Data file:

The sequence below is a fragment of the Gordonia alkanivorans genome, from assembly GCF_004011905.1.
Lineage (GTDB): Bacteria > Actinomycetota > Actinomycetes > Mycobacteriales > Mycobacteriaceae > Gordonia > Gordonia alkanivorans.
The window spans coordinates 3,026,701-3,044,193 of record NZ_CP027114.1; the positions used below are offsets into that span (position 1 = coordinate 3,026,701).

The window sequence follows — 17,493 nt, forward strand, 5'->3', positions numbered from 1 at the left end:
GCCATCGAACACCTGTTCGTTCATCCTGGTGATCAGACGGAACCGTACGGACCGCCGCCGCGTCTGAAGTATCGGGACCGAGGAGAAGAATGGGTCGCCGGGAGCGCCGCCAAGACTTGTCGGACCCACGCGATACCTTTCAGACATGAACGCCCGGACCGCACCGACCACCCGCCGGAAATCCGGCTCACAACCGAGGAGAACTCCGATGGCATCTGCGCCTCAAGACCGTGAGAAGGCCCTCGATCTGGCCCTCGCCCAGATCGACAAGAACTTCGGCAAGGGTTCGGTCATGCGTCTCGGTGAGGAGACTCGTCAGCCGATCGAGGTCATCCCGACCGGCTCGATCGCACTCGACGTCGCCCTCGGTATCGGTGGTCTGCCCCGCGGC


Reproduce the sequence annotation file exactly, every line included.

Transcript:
The sequence below is a fragment of the Gordonia alkanivorans genome, from assembly GCF_004011905.1.
Lineage (GTDB): Bacteria > Actinomycetota > Actinomycetes > Mycobacteriales > Mycobacteriaceae > Gordonia > Gordonia alkanivorans.
The window spans coordinates 3,026,701-3,044,193 of record NZ_CP027114.1; the positions used below are offsets into that span (position 1 = coordinate 3,026,701).

The window sequence follows — 17,493 nt, forward strand, 5'->3', positions numbered from 1 at the left end:
GCCATCGAACACCTGTTCGTTCATCCTGGTGATCAGACGGAACCGTACGGACCGCCGCCGCGTCTGAAGTATCGGGACCGAGGAGAAGAATGGGTCGCCGGGAGCGCCGCCAAGACTTGTCGGACCCACGCGATACCTTTCAGACATGAACGCCCGGACCGCACCGACCACCCGCCGGAAATCCGGCTCACAACCGAGGAGAACTCCGATGGCATCTGCGCCTCAAGACCGTGAGAAGGCCCTCGATCTGGCCCTCGCCCAGATCGACAAGAACTTCGGCAAGGGTTCGGTCATGCGTCTCGGTGAGGAGACTCGTCAGCCGATCGAGGTCATCCCGACCGGCTCGATCGCACTCGACGTCGCCCTCGGTATCGGTGGTCTGCCCCGCGGC